Ok, so now what... 

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Editor’s note: When Rep. Garry Mize, R-Guthrie, learned that Oklahoma Gazette would resume printing, he extended an olive branch and offered to pen a semi-regular column in an attempt to bridge the ever-deepening political divide in our culture between the left and right. In the spirit of the true community paper we hope to morph Oklahoma Gazette into over the next few months, after a few background checks, we took him up on his offer.

click to enlarge Rep. Garry Mize, - R-Guthrie - PHOTO PROVIDED
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  • Rep. Garry Mize,R-Guthrie
When I was elected to the Oklahoma House of Representatives in 2018, I was very new to the political environment. There were many things (and still are, for that matter) that I did not know.  As with any new endeavor, especially those with steep learning curves, you become a quick learner. Holding public office is no exception.  

Decorum, caucus politics, continued fundraising, resources both inside and outside the Capitol, constituent relations, county resources, city resources … the list goes on.  Contrary to popular belief, they do not hand you a board of fix-it buttons that you can push for every problem that you encounter (how nice would that be).  That said, one of the most difficult problems to solve, especially in the last year, has been navigating my way as an elected official in an environment riddled with political discourse that in no way, shape or form resembles civility.  I don’t believe I am alone in this opinion and I don’t think we have to look very far to find truth in it. Is it just an age-old struggle that has lain dormant, or am I just now so keenly aware because of my position? Regardless, it saddens me, and I don’t believe that we as a society are putting our best foot forward nor are we headed down a path of finding real solutions leading us towards life, liberty, and the pursuit of happiness.

Make no mistake, I am under no misconceptions about the number of differing opinions and ideas of how to move forward.  I would argue that those individuals that helped to create the government under which we live and breathe designed it in such a manner. Those differences in opinion help to produce best practices while helping as many people as possible. In a word, utilitarianism. However, one thing I don’t think we disagree with is that the hatred and disgust seems to negate any good that could come from those disagreements. Instead, what seems to be playing out now on a federal and state level is the swinging of the pendulum back and forth creating an environment of exhaustion, political unrest, encroachment into personal preferences and a growing hatred for those that might disagree. Folks, this is a losing strategy and one that will never produce the desired unity reflected in the name of our country.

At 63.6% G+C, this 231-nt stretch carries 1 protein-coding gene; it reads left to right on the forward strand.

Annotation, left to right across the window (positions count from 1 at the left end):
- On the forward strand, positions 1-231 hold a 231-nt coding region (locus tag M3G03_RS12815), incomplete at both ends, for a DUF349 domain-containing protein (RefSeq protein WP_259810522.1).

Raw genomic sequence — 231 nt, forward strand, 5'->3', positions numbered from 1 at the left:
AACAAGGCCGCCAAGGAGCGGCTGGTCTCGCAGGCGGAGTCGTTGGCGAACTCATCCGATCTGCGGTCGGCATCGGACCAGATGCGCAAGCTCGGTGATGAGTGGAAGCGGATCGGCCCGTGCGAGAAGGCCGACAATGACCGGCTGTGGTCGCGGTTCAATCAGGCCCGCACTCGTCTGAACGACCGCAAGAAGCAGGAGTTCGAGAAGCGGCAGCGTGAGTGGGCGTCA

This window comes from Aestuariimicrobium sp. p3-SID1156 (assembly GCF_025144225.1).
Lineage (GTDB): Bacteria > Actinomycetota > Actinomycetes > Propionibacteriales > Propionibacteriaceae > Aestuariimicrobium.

So what is the path forward? How do we get better, be better, do better given the current state of unrest and dissension in our country? I will pose two potential solutions as a jumping-off point. First, I believe it would benefit us to remember that differences are part of who we are as a people and country. Many people of different backgrounds, religious beliefs, skin colors and ideologies came to this country in its early days. I believe this reality made our country great and still can today. We must remember that it was this diversity that led to the ingenuity and creativity which helped pave the way to present-day America.  These differences can be appreciated and even respected if we weren’t so offended all the time, so fragile and insecure in our own skin. That goes for both sides. Secondly, I say this often and will say it again: We should try walking a mile in someone else’s shoes. I don’t mean we have to buy into all of the ideas that are being thrown at us, some of which I disagree with wholeheartedly, but that doesn’t stop me from listening, I am not so closed off that I can’t try to understand someone’s experience and how that idea may have led them down a totally different life path producing a very different result than even my neighbor across the street. If we are so unwilling to entertain these simple ideas, how are we to ever have a community?

A good example that we need to come together and discuss is in the arena of mental health and substance abuse. As a state, we have a huge need in both of these areas and would benefit from collaborative efforts at conversations and real solutions. This is a simple example of an opportunity to work in a bi-partisan manner because when these issues touch an individual or family, it does not reveal itself as red or blue.

This isn’t easy to do and I’m not saying it will be easy to change our current state of unrest.  You can be firm in your beliefs and stand up for what you think is right and the best path forward.  But ask yourself: Do I have to turn my back on my neighbor in an effort to convince them I’m right?  What if we actually appreciated some of the differences afforded us by the First Amendment? The worst that could happen is that we start the conversation.

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